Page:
WaterlooWorks delayed almost two years

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Students will not be seeing a new system to aid in their co-op job hunt this fall. A two-year delay was announced in July for the project to replace JobMine called WaterlooWorks. The new deployment date for WaterlooWorks is now Winter 2017.

The new system continues to be tested by the architecture students, who have had access to it since spring 2014. This group of students were chosen for the trial since they are the only ones who can apply for their jobs.

Dianne Bader, director of operations at co-operative education and career action (CECA), explained that while the system was working well for architecture students, scaling the system up from a small part of campus to the full campus was one of the challenges being faced by the project.

“Some of it is, for the same reason we can make this work for architecture, 300 students, that is not a problem, but we have 7,000,” said Bader. “Even updating a status once you are employed, updating a status and taking you out of the pool for the rest of the employers is not an automated thing in the system.”

CECA is working with an external vendor to develop WaterlooWorks. While this vendor has provided software for other co-op programs, Bader noted that UW provided some unique challenges.

“Waterloo is different because we are the largest program in the world. It just adds a level of complexity in absolutely everything we look at or configure, [such as] in process work — how the system works right through to posting cycles,” said Bader.

Bader noted that “we are the only school who does some of the stuff that we do — all the scheduling functionality.” Another example of unique requirements for UW was the ability for employers to screen applications. With some jobs receiving up to 800 applications, this is a key functionality that other schools have not found necessary.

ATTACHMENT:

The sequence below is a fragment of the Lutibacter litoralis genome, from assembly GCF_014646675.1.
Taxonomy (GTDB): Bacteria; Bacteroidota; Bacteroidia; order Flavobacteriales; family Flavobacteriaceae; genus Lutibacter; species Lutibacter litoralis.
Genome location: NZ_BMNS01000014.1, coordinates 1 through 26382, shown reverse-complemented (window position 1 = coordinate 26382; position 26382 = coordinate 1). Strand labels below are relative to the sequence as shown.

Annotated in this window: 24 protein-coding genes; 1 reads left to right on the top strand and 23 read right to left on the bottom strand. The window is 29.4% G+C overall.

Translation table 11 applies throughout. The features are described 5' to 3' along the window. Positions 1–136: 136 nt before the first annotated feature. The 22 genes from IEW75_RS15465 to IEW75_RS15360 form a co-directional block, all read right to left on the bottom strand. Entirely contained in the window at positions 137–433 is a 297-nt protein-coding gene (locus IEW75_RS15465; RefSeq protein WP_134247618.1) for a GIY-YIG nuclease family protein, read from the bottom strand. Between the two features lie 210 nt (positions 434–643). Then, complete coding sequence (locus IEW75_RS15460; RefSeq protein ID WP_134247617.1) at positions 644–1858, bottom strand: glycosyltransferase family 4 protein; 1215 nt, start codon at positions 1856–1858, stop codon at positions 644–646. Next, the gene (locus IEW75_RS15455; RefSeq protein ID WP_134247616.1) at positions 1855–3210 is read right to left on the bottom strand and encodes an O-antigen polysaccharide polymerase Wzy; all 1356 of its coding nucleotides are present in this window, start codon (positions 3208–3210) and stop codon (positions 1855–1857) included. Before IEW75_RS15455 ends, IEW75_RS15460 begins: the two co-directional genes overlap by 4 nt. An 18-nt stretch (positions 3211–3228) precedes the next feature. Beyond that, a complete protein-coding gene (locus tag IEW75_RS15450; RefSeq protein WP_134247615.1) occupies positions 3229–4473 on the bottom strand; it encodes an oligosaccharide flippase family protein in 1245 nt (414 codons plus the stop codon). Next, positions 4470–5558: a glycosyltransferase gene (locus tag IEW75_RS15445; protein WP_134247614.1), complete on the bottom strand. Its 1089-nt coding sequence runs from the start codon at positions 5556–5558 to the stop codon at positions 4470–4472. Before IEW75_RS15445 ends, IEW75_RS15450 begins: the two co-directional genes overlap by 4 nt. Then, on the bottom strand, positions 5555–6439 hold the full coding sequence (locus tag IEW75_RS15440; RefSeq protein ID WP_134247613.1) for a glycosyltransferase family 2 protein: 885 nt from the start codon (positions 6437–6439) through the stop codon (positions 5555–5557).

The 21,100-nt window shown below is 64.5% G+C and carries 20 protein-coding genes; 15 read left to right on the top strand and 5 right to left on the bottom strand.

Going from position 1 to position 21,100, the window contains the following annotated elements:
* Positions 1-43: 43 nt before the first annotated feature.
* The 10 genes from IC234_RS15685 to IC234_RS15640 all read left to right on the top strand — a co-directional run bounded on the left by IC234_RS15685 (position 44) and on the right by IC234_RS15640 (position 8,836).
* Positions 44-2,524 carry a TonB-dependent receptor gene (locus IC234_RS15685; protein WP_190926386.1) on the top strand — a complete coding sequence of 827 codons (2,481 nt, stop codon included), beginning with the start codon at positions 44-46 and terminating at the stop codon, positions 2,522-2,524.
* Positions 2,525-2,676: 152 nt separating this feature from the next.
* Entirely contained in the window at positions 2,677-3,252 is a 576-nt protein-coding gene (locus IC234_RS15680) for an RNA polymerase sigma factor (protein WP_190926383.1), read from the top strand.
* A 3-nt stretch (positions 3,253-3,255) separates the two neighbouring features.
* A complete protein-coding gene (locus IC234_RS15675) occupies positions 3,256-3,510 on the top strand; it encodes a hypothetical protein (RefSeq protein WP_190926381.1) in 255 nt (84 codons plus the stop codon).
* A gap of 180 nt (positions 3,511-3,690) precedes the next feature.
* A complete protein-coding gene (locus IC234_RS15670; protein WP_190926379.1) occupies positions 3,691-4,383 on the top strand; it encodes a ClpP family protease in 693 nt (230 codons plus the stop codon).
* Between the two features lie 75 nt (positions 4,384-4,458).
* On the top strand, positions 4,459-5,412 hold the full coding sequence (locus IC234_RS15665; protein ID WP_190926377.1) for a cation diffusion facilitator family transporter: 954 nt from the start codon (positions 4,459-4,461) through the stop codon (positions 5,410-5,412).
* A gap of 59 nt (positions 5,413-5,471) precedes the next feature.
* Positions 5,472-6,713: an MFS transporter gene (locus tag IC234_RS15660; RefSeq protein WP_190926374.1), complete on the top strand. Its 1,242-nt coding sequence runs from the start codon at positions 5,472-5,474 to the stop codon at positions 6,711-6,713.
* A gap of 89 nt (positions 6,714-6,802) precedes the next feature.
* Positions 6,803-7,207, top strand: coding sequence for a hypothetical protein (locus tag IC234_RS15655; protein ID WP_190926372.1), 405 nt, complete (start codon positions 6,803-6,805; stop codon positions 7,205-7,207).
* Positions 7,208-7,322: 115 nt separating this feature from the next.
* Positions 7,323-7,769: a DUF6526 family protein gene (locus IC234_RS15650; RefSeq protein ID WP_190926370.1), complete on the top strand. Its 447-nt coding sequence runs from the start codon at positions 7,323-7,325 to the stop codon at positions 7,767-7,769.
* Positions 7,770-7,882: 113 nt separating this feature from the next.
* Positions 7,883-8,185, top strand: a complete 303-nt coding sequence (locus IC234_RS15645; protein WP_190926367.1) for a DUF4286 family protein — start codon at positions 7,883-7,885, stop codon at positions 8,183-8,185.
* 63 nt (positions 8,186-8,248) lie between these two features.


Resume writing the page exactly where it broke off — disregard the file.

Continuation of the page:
The project is also not just replacing JobMine, but also other standalone applications that CECA has. The interface students see does not reflect the full scope of the system that is being built. “The screens that students and employers see is about 25 per cent of the total functionality,” said Bader. “That complexity is stuff that is not obvious to the user.”

Stephane Hamade, Feds vice-president education, is focusing on getting implementation of some of the new features as soon as possible.

“Right now we’re really focusing on making sure that as many of the features that students wanted in WaterlooWorks are implemented in JobMine,” said Hamade. “So we are trying to push for having access to the salary and benefits of the job, the location of the job, and trying to get the one free no-rank.”

CECA is looking into the feasibility of incorporating these features into JobMine and have posted an early assessment on their website. This assessment noted that having job salary and benefits posted was somewhat likely to happen.

“It’s actually a great idea since it helps us get employers online sooner,” said Bader. The assessment also identified having the one free no-rank as “somewhat unlikely” and that it was too early to make a good assessment on adding job locations to the postings.

Other functionality that will help staff provide better support for students is being rolled out as it becomes ready.

“One of the concepts in there for staff is this dashboard that helps put all the information about a student together and lets us identify … who are our students at risk,” said Bader. “This is providing us way more functionality to help students.”

With the delay also comes additional cost, most of which stem from the extension of contracts for people working on the project and covering for UW employees that are on the project. While CECA is run on a cost-recovery basis, with the co-op fee funding the department, this project is being funded centrally out of the provost office. This means that despite the cost increases, the co-op fee will not be affected by it.

“Overall project cost are still reasonable considering the complexity and importance of Waterloo’s co-op program,” said Stephanie Tortorici, project communications specialist at CECA.